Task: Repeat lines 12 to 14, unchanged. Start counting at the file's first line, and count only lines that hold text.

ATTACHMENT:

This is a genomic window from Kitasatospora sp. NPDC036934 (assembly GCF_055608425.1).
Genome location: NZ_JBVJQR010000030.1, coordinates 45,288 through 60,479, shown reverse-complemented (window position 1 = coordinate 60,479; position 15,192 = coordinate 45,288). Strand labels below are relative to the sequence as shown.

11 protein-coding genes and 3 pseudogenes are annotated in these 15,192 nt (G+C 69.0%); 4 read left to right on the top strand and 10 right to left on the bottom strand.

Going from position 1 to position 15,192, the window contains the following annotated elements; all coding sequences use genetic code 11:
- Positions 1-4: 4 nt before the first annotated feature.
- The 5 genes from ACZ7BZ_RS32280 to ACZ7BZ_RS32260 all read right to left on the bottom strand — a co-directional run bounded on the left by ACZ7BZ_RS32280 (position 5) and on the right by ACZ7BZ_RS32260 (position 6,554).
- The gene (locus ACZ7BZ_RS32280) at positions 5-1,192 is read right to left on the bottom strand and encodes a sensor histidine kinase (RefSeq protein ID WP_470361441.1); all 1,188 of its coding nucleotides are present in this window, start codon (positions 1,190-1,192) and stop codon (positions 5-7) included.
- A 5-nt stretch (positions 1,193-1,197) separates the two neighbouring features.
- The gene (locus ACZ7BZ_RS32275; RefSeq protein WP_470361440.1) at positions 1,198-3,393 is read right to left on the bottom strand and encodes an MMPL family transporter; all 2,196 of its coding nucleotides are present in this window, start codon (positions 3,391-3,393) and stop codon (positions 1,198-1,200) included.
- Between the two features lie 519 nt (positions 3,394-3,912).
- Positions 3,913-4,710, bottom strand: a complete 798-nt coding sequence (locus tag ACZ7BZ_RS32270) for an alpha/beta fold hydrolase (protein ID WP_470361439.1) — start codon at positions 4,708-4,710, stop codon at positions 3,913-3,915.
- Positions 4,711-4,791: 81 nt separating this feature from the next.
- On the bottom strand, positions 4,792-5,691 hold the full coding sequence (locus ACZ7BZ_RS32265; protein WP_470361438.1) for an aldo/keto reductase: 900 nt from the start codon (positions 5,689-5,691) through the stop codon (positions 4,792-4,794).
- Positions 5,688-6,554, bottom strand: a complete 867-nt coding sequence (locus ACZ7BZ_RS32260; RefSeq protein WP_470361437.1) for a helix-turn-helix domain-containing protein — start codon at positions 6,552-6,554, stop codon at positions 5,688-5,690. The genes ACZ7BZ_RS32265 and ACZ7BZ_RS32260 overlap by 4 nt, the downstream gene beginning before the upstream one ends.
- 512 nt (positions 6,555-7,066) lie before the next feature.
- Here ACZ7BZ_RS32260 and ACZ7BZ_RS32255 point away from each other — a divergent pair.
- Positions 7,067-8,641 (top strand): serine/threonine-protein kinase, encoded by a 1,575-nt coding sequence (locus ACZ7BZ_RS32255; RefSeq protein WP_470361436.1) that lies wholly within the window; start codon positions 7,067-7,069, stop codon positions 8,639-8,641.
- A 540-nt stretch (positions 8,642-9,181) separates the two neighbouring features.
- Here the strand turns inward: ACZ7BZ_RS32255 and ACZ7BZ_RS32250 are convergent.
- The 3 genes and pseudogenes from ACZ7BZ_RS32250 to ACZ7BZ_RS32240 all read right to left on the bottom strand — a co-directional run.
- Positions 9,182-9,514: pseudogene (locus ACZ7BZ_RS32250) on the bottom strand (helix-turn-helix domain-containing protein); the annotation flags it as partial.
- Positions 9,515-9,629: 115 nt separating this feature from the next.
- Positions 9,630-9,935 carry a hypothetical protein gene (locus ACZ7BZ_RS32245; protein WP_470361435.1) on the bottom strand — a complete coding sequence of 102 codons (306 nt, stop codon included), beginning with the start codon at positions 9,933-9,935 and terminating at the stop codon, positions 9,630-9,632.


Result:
- Positions 4,711-4,791: 81 nt separating this feature from the next.
- On the bottom strand, positions 4,792-5,691 hold the full coding sequence (locus ACZ7BZ_RS32265; protein WP_470361438.1) for an aldo/keto reductase: 900 nt from the start codon (positions 5,689-5,691) through the stop codon (positions 4,792-4,794).
- Positions 5,688-6,554, bottom strand: a complete 867-nt coding sequence (locus ACZ7BZ_RS32260; RefSeq protein WP_470361437.1) for a helix-turn-helix domain-containing protein — start codon at positions 6,552-6,554, stop codon at positions 5,688-5,690. The genes ACZ7BZ_RS32265 and ACZ7BZ_RS32260 overlap by 4 nt, the downstream gene beginning before the upstream one ends.